Many groups, such as the Boy Scouts and other service organizations, volunteer in the area to maintain the portage trails.

Recreation

The BWCAW contains over a thousand lakes and attracts visitors with its reputation for canoeing, canoe touring, fishing, backpacking, dog sledding, and remote wilderness character. The BWCAW has nearly 2,200 backcountry campsites. The BWCAW is one of Minnesota's top tourist attractions, drawing visitors from all over the United States as well as abroad. Permits are required for all overnight visits to the wilderness area. Quota permits are required for groups taking an overnight paddle, motor, or hiking trip, or a motorized day-use trip into the BWCAW from May 1 through September 30. These permits must be reserved in advance. From October 1 through April 30, permit reservations are not necessary, but a permit must be filled out at the permit stations located at each entry point.

Canoeing

Canoe campers on a trip in the BWCAW
Although there are numerous drive-in campgrounds surrounding the wilderness, most campsites in the BWCAW are accessible only by water. As of 1999, about 75% of the BWCAW's water area was reserved for non-motorized boat travel. Most lakes and rivers are interconnected by portage trails, resulting in over of canoe routes. Chains of lakes and portages of various lengths and difficulties can be combined to create either linear or circular routes. Some of the most popular entry points include Lake One, Trout Lake, Mudro Lake, Moose Lake, and Snowbank Lake near Ely, Saganaga Lakemarker and Seagull Lake at the end of the Gunflint Trail, and Sawbill Lakemarker near Tofte.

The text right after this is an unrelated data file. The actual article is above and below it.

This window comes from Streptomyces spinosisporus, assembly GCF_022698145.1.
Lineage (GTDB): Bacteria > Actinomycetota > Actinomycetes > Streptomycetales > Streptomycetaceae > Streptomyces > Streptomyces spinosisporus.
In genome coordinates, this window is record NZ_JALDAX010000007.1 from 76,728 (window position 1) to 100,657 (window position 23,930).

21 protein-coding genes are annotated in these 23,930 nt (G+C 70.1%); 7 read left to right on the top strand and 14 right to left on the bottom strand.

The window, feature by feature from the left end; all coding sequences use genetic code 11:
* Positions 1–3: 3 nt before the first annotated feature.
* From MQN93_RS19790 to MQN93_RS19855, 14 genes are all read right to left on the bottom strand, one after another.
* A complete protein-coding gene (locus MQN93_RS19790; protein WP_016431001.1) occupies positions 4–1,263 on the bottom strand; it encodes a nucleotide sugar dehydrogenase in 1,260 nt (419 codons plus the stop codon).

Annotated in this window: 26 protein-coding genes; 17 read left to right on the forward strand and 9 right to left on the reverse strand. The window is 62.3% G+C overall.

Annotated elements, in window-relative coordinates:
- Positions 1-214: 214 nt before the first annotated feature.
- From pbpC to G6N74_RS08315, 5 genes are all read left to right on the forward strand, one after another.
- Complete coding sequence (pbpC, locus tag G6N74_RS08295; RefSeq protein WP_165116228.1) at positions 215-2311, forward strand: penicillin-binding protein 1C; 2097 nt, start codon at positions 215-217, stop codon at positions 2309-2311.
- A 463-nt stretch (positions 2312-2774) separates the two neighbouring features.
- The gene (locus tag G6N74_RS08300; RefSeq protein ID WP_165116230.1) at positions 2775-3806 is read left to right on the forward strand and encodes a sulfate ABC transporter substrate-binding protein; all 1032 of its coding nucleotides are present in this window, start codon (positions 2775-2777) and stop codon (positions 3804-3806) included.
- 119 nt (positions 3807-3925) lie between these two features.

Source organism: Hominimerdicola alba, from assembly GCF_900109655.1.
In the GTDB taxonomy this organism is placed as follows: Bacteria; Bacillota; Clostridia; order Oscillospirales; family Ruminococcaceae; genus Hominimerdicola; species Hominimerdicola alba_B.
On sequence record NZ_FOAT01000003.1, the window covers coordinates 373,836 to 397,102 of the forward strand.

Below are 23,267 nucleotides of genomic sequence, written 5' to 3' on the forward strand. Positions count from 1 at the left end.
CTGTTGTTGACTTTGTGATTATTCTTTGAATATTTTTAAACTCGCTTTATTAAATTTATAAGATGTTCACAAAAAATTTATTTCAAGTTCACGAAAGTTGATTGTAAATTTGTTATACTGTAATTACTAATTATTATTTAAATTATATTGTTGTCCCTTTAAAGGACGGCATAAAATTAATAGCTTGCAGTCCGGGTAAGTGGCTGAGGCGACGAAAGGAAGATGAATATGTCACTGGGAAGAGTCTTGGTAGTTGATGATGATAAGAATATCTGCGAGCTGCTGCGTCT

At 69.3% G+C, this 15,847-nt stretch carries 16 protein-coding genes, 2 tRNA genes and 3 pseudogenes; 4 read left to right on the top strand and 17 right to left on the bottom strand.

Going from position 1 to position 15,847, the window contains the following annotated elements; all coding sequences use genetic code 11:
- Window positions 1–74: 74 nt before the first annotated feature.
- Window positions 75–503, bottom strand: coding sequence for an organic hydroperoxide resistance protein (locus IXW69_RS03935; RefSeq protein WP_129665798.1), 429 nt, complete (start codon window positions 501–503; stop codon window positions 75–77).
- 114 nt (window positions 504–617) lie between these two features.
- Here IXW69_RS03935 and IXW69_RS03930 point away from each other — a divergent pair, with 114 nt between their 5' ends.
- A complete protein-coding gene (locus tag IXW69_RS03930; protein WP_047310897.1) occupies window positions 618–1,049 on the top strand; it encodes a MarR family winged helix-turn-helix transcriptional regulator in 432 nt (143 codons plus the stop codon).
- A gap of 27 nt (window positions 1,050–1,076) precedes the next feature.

Canoe campers often use Duluth packs, designed for easy portaging and loading in canoes, to carry their gear.

Fishing

Fishing is a popular activity in the BWCAW. Game species include northern pike, walleye, largemouth and smallmouth bass, yellow perch, whitefish, and lake trout, among others. A small number of lakes are stocked with brook trout as well. Popular lure include rapalas, jig, and spoon, while live bait such as leeches are also used. Multi-sectioned or collapsible fishing rods are often used for ease in carrying while portaging.

Hiking

Sunset over Pose Lake, a small lake accessible only by foot.
In addition to shorter trails to Eagle Mountainmarker, Magnetic Rock, and Angleworm Lake, the Boundary Waters has several long-distance trails. The Border Route Trail runs east-west for over through the eastern BWCAW, following the ridges between the long border lakes such as Loon, South, and Rose. Eventually, a connection is planned from the eastern end of the Border Route Trail to the northern end of the Superior Hiking Trail. The Kekekabic Trail traverses the Boundary Waters from the Gunflint Trail on the east to Snowbank Lake on the west and is the only footpath through the center of the wilderness. There are also three longer loop trails in the Boundary Waters: the Pow Wow Trail, the Snowbank Trail, and the Sioux-Hustler Trailmarker. These longer trails see a variable amount of maintenance; current conditions should be determined locally before use.

Notable people associated with the BWCAW

  • Sigurd Olson, Minnesota author and conservationist, wrote extensively about the Boundary Waters and worked to ensure preservation of the wilderness.
  • Dorothy Molter, known as the "Rootbeer Lady," lived alone in the BWCAW for 56 years until her death in 1986.


References

Cited references



General references

  • Heinselman, Miron. The Boundary Waters Wilderness Ecosystem, University of Minnesota Press, 1996. ISBN 0-8166-2804-1
  • Pauly, Daniel. Exploring the Boundary Waters: A Trip Planner and Guide to the BWCAW, University of Minnesota Press, 2005. ISBN 0-8166-4216-8
  • Searle, R. Newell. Saving Quetico-Superior, A Land Set Apart, Minnesota Historical Society Press, 1977. ISBN 0-87351-116-6


See also



External links